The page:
With an average teacher salary of $53,975, North Carolina climbed five spots to an estimated 29th in the country in the National Education Association’s Annual Rankings of the States report for 2018-19.
North Carolina also climbed from fourth to the second best-paying state in the Southeast when it comes to teacher pay.
After the previous year’s final ranking was calculated, North Carolina ranked 34th in the country with an average teacher salary of $51,231, which was 18 positions behind the national average of $60,462.
The National Education Association (NEA) has set $61,782 as the new projected national average. North Carolina is about $7,800 behind that mark.
“Funding teacher salaries in North Carolina must remain a top priority for our lawmakers,” said North Carolina Association of Educators President Mark Jewell.
He added: “In order to restore respect for the profession, and recruit and retain the best and most diverse teaching force for our students, the state must invest in professional salaries for all educators. The state must also fully restore programs such as Teaching Fellows and Teacher Cadet, and implement statewide the Teacher Assistant Tuition Scholarship initiative.”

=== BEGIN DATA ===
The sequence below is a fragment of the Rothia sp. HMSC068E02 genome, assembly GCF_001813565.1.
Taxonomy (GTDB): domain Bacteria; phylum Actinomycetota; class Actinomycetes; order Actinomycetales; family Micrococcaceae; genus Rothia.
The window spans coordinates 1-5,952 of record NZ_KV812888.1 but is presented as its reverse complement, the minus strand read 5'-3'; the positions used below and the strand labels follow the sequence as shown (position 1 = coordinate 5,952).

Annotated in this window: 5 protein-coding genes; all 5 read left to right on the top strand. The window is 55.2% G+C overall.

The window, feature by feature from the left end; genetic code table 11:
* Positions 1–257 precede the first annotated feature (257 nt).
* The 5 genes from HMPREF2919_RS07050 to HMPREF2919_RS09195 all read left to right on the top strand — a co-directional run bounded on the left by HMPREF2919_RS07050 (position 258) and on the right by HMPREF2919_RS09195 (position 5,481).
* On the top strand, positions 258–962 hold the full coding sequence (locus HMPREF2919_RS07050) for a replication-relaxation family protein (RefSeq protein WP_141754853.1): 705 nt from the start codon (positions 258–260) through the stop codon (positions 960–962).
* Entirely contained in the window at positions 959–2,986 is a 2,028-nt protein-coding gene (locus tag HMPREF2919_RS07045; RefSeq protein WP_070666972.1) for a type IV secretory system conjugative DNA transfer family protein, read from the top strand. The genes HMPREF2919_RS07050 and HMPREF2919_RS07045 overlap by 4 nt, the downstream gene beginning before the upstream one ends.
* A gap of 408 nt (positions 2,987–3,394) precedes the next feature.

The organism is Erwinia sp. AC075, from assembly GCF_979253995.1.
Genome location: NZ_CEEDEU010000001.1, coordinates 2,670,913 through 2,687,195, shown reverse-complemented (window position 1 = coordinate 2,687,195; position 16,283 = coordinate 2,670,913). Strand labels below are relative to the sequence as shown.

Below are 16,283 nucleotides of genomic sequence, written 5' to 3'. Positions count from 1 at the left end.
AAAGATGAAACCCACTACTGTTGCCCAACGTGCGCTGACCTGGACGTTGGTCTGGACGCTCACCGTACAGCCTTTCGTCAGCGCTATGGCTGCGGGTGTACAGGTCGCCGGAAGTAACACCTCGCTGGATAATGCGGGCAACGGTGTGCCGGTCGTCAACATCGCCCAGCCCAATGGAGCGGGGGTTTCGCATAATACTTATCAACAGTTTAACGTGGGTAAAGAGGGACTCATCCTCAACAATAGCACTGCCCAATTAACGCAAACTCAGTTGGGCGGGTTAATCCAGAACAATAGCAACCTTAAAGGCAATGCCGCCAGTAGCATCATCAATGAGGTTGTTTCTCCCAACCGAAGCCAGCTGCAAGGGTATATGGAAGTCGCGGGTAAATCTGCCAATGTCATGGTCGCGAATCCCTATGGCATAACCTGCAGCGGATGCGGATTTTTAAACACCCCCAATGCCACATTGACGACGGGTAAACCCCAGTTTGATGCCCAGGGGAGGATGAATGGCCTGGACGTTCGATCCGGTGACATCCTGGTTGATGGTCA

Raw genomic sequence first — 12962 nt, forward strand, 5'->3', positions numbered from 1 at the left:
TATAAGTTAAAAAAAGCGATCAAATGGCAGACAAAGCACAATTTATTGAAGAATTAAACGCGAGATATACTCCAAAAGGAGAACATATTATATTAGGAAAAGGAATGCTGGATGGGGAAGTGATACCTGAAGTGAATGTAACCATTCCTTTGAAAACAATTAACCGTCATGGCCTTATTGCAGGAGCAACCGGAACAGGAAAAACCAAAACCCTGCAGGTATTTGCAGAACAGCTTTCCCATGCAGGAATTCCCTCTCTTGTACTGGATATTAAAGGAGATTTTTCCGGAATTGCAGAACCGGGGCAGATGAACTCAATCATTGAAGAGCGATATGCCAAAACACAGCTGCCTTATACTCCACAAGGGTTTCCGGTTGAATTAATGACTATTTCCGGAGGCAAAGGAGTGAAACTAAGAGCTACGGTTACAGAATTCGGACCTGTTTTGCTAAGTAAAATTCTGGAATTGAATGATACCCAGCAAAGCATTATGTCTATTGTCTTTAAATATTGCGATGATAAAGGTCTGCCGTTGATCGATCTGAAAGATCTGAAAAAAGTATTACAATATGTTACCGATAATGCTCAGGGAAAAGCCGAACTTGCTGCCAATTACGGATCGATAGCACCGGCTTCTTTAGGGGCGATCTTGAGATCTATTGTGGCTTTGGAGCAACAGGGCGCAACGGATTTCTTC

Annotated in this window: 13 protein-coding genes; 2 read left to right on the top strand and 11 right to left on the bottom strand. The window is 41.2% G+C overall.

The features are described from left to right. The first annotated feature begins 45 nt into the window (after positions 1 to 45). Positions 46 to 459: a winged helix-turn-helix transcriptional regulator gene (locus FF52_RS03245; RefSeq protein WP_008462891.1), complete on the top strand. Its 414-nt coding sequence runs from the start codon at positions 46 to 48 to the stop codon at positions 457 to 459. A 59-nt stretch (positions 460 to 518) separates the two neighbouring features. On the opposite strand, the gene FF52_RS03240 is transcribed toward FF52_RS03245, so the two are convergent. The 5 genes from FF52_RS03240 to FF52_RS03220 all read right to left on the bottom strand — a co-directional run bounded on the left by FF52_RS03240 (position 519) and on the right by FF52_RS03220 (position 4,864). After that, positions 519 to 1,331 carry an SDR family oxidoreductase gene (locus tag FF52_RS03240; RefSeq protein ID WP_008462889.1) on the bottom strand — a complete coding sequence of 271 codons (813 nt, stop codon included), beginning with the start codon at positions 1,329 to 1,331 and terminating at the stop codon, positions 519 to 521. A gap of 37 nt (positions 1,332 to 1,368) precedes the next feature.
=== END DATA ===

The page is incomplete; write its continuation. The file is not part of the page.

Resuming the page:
Projected data in the NEA report is subject to change once the fiscal year ends
North Carolina’s teacher pay has benefited from several consecutive years of pay increases. The state had fallen to 47th in teacher pay in the NAE rankings in 2013.
“The facts don’t lie: Republican leadership has been great for teachers,” Senate leader Phil Berger said in a statement to area media. “North Carolina Republicans have increased teacher pay for five consecutive years, and in the last two years we increased salaries by 9.9 percent.”
North Carolina could climb higher in the rankings if budget proposal to increase pay are approved by state lawmakers.
Jewell said Gov. Roy Cooper’s budget proposal would move the state closer to the national average and near the top in the Southeast.
Cooper has proposed a 9.1 percent average pay raise for teachers of the next two years with no teacher receive less than a 3 percent pay increase.
State Superintendent Mark Johnson has proposed raising teacher pay by 5 percent to 7 percent.